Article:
Melanocortin hormone system plays a key role in maintaining the homeostasis of our body via their neuro-immune-endocrine activities and regulates a diverse array of physiological functions, including melanogenesis, inflammation, immunomodulation, adrenocortical steroidogenesis, hemodynamics, natriuresis, energy homeostasis, sexual function, and exocrine secretion. The pathobiologic actions of all melanocortins are conveyed by melanocortin receptors. As the last melanocortin receptor to be cloned and characterized, melanocortin receptor 5 (MC5R) is widely expressed in both central nervous system and a number of peripheral organ systems in man. However, the exact effect of the MC5R mediated melanocortinergic signaling remains largely uncertain. Owing to the recent advances in developing highly selective peptidomimetic agonists and antagonists of MC5R and also to studies in MC5R knockout animals, our understanding of MC5R pathobiology has been greatly expanded and strengthened. Evidence suggests that MC5R plays a key role in governing immune reaction and inflammatory response, and is pivotal for the regulation of sexual behavior, thermoregulation, and exocrine secretion, like sebogenesis, lacrimal secretion and release of sex pheromones. As such, recent translational efforts have focused on developing novel sebum-suppressive therapies for seborrhoea and acne vulgaris based on antagonizing MC5R. Conversely, selective MC5R agonists have demonstrated promising beneficial effects in immune-mediated diseases, metabolic endocrinopathies and other disease conditions, such as glomerular diseases and dry eyes, skin and mouth. Thus, MC5R-mediated signaling is essential for health. Therapeutic targeting of MC5R represents a promising and pragmatic therapeutic strategy for diverse diseases. This review article delineates the biophysiology of MC5R-mediated biophysiology of the melanocortin hormone system, discusses the existing data on MC5R-targeted therapy in experimental disease models, and envisages the translational potential for treating human diseases.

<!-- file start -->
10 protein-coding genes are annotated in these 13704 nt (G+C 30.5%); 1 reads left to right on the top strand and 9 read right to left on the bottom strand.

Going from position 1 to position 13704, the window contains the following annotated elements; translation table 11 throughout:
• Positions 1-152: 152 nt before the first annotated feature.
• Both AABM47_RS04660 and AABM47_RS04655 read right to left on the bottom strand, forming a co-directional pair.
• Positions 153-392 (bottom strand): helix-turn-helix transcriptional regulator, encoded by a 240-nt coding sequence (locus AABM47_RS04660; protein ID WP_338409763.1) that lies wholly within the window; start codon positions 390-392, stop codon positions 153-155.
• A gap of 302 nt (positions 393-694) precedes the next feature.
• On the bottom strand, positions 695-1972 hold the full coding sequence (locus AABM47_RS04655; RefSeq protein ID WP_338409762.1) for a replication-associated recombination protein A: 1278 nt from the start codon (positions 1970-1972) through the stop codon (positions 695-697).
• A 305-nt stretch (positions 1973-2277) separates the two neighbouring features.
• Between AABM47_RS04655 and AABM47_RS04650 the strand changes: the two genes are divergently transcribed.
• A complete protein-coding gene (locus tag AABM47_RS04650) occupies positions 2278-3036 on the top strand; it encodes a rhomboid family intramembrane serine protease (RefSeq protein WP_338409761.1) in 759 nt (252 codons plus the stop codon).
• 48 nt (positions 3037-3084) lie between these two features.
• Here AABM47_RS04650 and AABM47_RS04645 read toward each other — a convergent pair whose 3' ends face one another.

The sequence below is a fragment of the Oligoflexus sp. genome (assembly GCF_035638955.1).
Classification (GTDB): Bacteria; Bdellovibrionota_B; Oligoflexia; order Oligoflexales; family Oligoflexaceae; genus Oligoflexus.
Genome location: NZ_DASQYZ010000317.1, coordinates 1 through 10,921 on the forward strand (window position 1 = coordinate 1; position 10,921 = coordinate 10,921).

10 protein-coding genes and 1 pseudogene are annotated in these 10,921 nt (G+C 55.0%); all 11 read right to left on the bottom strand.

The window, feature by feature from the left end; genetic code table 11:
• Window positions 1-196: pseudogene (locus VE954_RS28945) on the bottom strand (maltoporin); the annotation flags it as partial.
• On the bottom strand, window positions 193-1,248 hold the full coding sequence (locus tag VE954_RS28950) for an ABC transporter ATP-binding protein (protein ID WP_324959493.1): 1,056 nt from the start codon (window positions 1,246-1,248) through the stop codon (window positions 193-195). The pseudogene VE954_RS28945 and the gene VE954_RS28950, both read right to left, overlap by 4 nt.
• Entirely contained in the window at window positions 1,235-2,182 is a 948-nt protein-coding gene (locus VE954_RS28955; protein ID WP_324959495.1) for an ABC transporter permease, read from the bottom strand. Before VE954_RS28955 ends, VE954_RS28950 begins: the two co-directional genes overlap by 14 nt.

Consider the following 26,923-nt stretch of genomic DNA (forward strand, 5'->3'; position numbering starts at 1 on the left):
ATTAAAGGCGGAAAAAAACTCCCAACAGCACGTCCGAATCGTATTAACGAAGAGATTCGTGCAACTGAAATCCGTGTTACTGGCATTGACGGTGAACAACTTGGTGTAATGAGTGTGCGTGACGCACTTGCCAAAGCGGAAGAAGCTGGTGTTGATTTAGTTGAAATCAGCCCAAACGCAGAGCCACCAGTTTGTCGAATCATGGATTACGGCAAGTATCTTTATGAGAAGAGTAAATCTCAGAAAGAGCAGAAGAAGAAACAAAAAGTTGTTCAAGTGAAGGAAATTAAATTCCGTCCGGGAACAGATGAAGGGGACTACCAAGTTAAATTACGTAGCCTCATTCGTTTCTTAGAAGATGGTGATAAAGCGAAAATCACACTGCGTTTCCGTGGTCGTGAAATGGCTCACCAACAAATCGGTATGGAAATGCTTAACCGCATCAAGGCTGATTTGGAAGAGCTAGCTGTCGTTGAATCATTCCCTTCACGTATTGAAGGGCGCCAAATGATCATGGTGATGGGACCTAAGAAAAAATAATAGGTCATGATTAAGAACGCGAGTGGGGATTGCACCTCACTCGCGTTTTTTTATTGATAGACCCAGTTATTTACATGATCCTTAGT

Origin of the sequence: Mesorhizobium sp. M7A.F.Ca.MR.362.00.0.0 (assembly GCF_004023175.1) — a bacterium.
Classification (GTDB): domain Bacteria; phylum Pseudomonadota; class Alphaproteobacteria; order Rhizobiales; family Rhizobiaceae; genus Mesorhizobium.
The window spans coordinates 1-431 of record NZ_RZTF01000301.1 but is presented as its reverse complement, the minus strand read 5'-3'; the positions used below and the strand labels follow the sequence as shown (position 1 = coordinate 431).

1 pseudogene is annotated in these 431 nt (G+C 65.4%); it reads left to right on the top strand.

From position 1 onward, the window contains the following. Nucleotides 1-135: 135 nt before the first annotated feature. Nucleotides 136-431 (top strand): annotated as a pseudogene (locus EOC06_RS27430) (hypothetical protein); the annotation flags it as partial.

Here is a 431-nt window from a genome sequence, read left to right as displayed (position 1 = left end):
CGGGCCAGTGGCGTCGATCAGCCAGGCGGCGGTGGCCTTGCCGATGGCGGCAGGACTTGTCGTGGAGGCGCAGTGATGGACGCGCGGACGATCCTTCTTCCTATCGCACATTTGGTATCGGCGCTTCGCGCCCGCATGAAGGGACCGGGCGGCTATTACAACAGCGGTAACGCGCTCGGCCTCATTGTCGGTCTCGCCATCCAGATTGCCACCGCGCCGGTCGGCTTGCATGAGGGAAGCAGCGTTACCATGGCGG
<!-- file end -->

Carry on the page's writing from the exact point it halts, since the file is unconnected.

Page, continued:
Keywords: Autoimmune uveitis; Immune response; Kidney; Melanocortin; Melanocortin receptor; Muscle; Sebogenesis.